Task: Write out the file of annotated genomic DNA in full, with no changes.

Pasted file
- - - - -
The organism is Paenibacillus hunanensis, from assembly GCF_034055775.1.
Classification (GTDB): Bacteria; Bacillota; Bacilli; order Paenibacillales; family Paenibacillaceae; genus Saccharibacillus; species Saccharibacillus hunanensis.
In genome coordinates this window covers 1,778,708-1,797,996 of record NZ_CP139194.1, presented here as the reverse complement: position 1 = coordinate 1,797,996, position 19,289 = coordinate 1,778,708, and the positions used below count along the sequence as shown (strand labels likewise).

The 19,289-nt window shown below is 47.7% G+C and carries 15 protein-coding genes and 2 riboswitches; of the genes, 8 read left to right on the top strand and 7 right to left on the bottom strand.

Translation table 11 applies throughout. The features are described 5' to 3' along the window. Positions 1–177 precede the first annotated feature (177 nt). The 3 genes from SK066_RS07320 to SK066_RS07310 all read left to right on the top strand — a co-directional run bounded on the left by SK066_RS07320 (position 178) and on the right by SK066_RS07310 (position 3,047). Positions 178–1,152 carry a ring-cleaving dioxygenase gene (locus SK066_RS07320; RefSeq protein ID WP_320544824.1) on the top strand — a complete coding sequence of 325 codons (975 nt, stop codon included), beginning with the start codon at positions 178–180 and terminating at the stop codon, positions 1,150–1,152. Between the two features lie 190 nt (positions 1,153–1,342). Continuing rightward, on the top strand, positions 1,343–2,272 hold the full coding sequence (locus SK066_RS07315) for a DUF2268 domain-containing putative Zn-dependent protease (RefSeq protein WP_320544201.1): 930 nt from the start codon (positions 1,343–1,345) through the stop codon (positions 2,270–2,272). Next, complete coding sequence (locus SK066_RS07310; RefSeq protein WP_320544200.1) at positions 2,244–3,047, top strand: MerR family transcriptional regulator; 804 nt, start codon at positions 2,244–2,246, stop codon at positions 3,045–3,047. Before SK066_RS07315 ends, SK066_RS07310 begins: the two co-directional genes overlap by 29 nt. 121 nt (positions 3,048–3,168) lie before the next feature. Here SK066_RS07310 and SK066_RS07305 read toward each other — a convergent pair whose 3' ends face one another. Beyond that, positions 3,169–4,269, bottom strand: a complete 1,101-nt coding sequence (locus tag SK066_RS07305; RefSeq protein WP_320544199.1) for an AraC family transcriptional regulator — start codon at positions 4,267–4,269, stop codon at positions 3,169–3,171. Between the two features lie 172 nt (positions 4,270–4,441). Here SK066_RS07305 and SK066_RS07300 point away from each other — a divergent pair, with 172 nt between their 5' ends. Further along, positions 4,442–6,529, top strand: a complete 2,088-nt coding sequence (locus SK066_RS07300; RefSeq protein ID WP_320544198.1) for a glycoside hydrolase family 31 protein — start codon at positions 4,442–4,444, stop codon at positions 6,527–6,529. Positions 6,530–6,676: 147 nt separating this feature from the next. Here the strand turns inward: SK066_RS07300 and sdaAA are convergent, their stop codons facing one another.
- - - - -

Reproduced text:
The organism is Paenibacillus hunanensis, from assembly GCF_034055775.1.
Classification (GTDB): Bacteria; Bacillota; Bacilli; order Paenibacillales; family Paenibacillaceae; genus Saccharibacillus; species Saccharibacillus hunanensis.
In genome coordinates this window covers 1,778,708-1,797,996 of record NZ_CP139194.1, presented here as the reverse complement: position 1 = coordinate 1,797,996, position 19,289 = coordinate 1,778,708, and the positions used below count along the sequence as shown (strand labels likewise).

The 19,289-nt window shown below is 47.7% G+C and carries 15 protein-coding genes and 2 riboswitches; of the genes, 8 read left to right on the top strand and 7 right to left on the bottom strand.

Translation table 11 applies throughout. The features are described 5' to 3' along the window. Positions 1–177 precede the first annotated feature (177 nt). The 3 genes from SK066_RS07320 to SK066_RS07310 all read left to right on the top strand — a co-directional run bounded on the left by SK066_RS07320 (position 178) and on the right by SK066_RS07310 (position 3,047). Positions 178–1,152 carry a ring-cleaving dioxygenase gene (locus SK066_RS07320; RefSeq protein ID WP_320544824.1) on the top strand — a complete coding sequence of 325 codons (975 nt, stop codon included), beginning with the start codon at positions 178–180 and terminating at the stop codon, positions 1,150–1,152. Between the two features lie 190 nt (positions 1,153–1,342). Continuing rightward, on the top strand, positions 1,343–2,272 hold the full coding sequence (locus SK066_RS07315) for a DUF2268 domain-containing putative Zn-dependent protease (RefSeq protein WP_320544201.1): 930 nt from the start codon (positions 1,343–1,345) through the stop codon (positions 2,270–2,272). Next, complete coding sequence (locus SK066_RS07310; RefSeq protein WP_320544200.1) at positions 2,244–3,047, top strand: MerR family transcriptional regulator; 804 nt, start codon at positions 2,244–2,246, stop codon at positions 3,045–3,047. Before SK066_RS07315 ends, SK066_RS07310 begins: the two co-directional genes overlap by 29 nt. 121 nt (positions 3,048–3,168) lie before the next feature. Here SK066_RS07310 and SK066_RS07305 read toward each other — a convergent pair whose 3' ends face one another. Beyond that, positions 3,169–4,269, bottom strand: a complete 1,101-nt coding sequence (locus tag SK066_RS07305; RefSeq protein WP_320544199.1) for an AraC family transcriptional regulator — start codon at positions 4,267–4,269, stop codon at positions 3,169–3,171. Between the two features lie 172 nt (positions 4,270–4,441). Here SK066_RS07305 and SK066_RS07300 point away from each other — a divergent pair, with 172 nt between their 5' ends. Further along, positions 4,442–6,529, top strand: a complete 2,088-nt coding sequence (locus SK066_RS07300; RefSeq protein ID WP_320544198.1) for a glycoside hydrolase family 31 protein — start codon at positions 4,442–4,444, stop codon at positions 6,527–6,529. Positions 6,530–6,676: 147 nt separating this feature from the next. Here the strand turns inward: SK066_RS07300 and sdaAA are convergent, their stop codons facing one another.